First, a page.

Winnipeg Free Press - ONLINE EDITION

Behold the infinite power of the press....

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Apparently, all we have to do is complain about something, and it's obliterated from the face of the earth. Well, not exactly, but the Free Press has performed at least one important public service in this campaign by whining.Last week, after being ambushed several times by a loud and incredibly cheery campaign theme song on the PC Manitoba web site, the author took the opportunity to complain to a senior campaign staffer. She told me to turn down the speakers on my computer. But then, the next day....No more song! Actually, the pleasant ditty has been removed and placed in the site's "multimedia" section. Apparently, we weren't the only ones to complain about it. Still, behold our AWESOME POWER!****I took some lumps from CBC honcho Cecil Rosner for my snotty comments about how the great and powerful Free Press is the only media outlet to assign reporters full time to all three major campaigns. Rosner correctly pointed out that CBC pays to staff reporters in Brandon, The Pas and Thompson. Not even the Free Press can say that. And although Rosner it does not make good economic sense for TV to staff every weekend, they have been making an effort to staff the first couple of weekends of the campaign.My earlier comments were an effort to focus on the tradition (outmoded?) of assigning reporters to follow leaders for the duration of the campaign. The FP is still the last outlet in Manitoba to do that. But credit for broader coverage is due, well, where credit is due. CBC does indeed get around.****They call the north "Orange Dog" country because the NDP dominate provincial politics there. But does that mean the Tories shouldn't visit northern ridings at all? I can't say for sure they WON'T visit the north, but I'm watching very carefully to see if the Tories do. In 2003, the Tories didn't go up north for a lot reasons, including the fact they had about $12 to run their campaign. But if you want to be premier, you ought to be visiting ridings you can win and ridings you can't win. Keep tuned.-30-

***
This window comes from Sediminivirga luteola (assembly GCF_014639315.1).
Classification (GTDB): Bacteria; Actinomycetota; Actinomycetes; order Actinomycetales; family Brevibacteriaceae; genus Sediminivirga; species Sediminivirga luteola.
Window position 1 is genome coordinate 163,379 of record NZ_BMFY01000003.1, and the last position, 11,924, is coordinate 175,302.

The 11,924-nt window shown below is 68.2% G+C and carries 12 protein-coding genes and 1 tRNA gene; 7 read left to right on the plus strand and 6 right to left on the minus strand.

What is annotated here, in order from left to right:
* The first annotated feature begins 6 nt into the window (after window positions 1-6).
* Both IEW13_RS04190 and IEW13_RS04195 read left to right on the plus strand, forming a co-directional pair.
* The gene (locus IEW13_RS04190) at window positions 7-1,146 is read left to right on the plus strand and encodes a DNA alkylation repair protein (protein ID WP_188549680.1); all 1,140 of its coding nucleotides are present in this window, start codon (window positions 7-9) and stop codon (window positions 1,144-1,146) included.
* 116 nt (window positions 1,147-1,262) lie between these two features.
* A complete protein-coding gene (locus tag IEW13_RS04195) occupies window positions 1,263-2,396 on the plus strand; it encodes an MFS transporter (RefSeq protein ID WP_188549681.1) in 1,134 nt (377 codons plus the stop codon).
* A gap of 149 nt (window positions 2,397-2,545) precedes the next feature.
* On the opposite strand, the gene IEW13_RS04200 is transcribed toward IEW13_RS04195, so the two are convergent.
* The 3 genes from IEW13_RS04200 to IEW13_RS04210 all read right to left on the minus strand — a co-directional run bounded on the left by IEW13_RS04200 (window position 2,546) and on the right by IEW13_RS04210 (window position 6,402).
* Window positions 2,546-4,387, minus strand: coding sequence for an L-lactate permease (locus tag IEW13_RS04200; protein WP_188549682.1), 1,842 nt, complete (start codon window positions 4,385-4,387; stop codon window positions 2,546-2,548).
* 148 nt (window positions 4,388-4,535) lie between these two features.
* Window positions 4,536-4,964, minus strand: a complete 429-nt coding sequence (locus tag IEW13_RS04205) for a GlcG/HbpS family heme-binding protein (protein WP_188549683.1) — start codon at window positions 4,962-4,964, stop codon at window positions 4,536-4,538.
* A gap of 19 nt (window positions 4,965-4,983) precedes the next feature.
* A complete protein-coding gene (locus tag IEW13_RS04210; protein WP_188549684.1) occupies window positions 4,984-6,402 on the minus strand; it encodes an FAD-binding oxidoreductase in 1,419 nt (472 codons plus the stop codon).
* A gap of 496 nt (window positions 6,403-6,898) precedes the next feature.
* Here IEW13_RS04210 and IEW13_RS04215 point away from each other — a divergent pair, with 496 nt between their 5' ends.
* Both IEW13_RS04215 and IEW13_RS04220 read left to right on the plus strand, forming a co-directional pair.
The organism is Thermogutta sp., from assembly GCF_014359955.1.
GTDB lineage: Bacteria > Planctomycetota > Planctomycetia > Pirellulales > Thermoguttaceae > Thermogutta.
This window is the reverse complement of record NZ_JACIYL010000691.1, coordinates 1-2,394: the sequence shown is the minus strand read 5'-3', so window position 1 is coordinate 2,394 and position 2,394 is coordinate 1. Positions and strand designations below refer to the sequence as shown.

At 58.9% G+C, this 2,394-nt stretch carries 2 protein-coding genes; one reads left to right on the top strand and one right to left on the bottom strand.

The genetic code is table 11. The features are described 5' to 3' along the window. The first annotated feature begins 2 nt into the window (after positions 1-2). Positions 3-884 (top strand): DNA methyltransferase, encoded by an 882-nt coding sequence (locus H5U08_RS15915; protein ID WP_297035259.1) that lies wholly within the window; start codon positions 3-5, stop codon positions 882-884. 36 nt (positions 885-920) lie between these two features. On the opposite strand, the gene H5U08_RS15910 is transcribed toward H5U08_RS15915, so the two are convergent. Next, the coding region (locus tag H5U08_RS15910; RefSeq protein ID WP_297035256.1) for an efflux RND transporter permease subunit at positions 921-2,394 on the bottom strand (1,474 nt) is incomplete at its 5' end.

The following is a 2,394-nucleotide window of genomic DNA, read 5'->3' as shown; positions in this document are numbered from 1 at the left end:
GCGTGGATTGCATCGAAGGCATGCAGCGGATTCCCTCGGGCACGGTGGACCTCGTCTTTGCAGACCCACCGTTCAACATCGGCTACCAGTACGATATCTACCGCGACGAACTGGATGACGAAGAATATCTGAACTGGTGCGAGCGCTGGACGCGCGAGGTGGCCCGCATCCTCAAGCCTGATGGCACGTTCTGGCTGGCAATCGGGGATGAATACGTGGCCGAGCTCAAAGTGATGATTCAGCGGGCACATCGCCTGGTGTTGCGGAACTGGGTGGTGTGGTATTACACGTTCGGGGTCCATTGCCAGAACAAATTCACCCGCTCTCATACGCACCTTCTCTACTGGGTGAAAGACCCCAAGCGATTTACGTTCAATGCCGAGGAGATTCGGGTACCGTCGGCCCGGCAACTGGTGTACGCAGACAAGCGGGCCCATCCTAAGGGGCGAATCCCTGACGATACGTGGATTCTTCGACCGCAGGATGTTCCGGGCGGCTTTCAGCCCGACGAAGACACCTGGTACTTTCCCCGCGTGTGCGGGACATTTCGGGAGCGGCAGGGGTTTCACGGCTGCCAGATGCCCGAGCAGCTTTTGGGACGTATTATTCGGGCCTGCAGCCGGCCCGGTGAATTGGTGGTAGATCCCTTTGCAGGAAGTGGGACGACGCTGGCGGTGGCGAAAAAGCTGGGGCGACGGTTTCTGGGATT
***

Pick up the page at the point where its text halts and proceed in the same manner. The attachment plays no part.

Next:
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About Dan Lett

Dan Lett came to Winnipeg in 1986, less than a year out of journalism school.

Despite the fact that he’s originally from Toronto and has a fatal attraction to the Maple Leafs, Winnipeggers let him stay.

In the following years, he has worked at bureaus covering every level of government – from city hall to the national bureau in Ottawa.

He has had bricks thrown at him in riots following the 1995 Quebec referendum, wrote stories that helped in part to free three wrongly convicted men, met Fidel Castro, interviewed three Philippine presidents, crossed several borders in Africa illegally, chased Somali pirates in a Canadian warship and had several guns pointed at him.

In other words, he’s had every experience a journalist could even hope for. He has also been fortunate enough to be a two-time nominee for a National Newspaper Award, winning in 2003 for investigations.

Other awards include the B’Nai Brith National Human Rights Media Award and nominee for the Michener Award for Meritorious Public Service in Journalism.

Now firmly rooted in Winnipeg, Dan visits Toronto often but no longer pines to live there.

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